Simultaneous Multiple Intracerebral Hemorrhages (SMICH)
Background and Purpose—Simultaneous multiple intracerebral hemorrhages (SMICHs) are uncommon. Few single-center studies have analyzed characteristics and outcome of SMICH. We analyzed clinical characteristics and outcome of SMICH patients from 2 comprehensive stroke centers.
Methods—Baseline imaging from consecutive intracerebral hemorrhage (ICH) patients (n=1552) from Helsinki ICH study and Royal Melbourne Hospital ICH study was screened for SMICH. ICH pathogenesis was classified according to the structural lesion, medication, amyloid angiopathy, systemic/other disease, hypertension, undetermined classification system (SMASH-U). ICH caused by trauma, tumor, and aneurysmal rupture was excluded. Baseline clinical and radiological characteristics and 90-day mortality were compared between SMICH and single ICH patients. Association of SMICH with 90-day mortality was assessed in multivariable logistic regression models adjusted for predictors of ICH outcome.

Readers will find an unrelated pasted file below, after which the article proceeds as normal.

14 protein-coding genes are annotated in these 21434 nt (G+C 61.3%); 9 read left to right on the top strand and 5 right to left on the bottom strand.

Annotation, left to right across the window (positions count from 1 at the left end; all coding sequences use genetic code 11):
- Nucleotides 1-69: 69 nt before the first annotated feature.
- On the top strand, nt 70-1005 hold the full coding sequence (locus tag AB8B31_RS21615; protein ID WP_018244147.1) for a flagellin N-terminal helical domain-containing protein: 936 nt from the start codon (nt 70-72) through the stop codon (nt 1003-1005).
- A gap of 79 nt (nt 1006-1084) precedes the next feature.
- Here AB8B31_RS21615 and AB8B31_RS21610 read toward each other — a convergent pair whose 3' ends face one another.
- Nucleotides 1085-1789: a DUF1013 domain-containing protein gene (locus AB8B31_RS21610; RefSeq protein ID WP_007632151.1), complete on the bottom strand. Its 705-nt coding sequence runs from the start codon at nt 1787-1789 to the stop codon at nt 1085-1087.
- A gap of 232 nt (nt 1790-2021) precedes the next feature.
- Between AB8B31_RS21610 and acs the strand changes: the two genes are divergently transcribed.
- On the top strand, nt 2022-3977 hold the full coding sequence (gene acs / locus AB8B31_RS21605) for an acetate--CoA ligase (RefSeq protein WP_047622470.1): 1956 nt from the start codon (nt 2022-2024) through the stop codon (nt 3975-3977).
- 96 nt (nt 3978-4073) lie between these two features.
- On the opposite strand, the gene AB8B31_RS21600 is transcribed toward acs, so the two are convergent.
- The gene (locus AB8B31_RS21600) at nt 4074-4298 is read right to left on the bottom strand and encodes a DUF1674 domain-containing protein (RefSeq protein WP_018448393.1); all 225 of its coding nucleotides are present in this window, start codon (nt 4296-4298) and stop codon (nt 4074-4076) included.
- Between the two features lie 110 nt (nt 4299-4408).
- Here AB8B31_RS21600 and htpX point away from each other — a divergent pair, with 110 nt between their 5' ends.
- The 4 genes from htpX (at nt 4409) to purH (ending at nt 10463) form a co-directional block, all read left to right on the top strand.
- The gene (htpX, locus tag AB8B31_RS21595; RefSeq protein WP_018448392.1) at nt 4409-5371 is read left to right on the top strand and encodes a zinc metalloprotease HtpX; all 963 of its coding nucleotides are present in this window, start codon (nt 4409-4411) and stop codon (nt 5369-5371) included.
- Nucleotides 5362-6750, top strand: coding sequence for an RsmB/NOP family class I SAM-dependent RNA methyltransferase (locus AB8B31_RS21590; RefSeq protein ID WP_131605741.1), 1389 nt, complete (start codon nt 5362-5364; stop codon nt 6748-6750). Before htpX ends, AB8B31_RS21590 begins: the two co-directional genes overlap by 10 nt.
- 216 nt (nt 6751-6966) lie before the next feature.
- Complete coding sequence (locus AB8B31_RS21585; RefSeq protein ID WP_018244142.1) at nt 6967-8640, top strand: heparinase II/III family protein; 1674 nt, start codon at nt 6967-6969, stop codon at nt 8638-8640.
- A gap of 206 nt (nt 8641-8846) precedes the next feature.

Results—Of 1452 patients, 85 (5.9%) were classified as SMICH. SMICH were more often female (58% versus 42%; P=0.004), had lower baseline Glasgow Coma Scale (12 versus 14; P=0.008), and more frequent lobar location (59% versus 34%; P<0.001) compared with single ICH. The SMASH-U pathogenesis of SMICH patients was less often hypertensive (20% versus 37%; P=0.001), more often systemic coagulopathy (12% versus 3%; P<0.001), and trended toward more cerebral amyloid angiopathy (32% versus 23%; P=0.071). SMICH was not associated with 90-day mortality on univariate (37% versus 35%; P=0.610), multivariable (odds ratio, 0.783; 95% confidence interval, 0.401–1.529; P=0.473), or propensity score–matched analyses (odds ratio, 0.760; 95% confidence interval, 0.352–1.638; P=0.484).
Conclusions—SMICH occurs in ≈1 in 20 ICH, more commonly with lobar located hematomas and systemic coagulopathy with less hypertensive angiopathy. The associated mortality is similar to single ICH. Given varied etiologies, SMICH management should target the underlying pathology.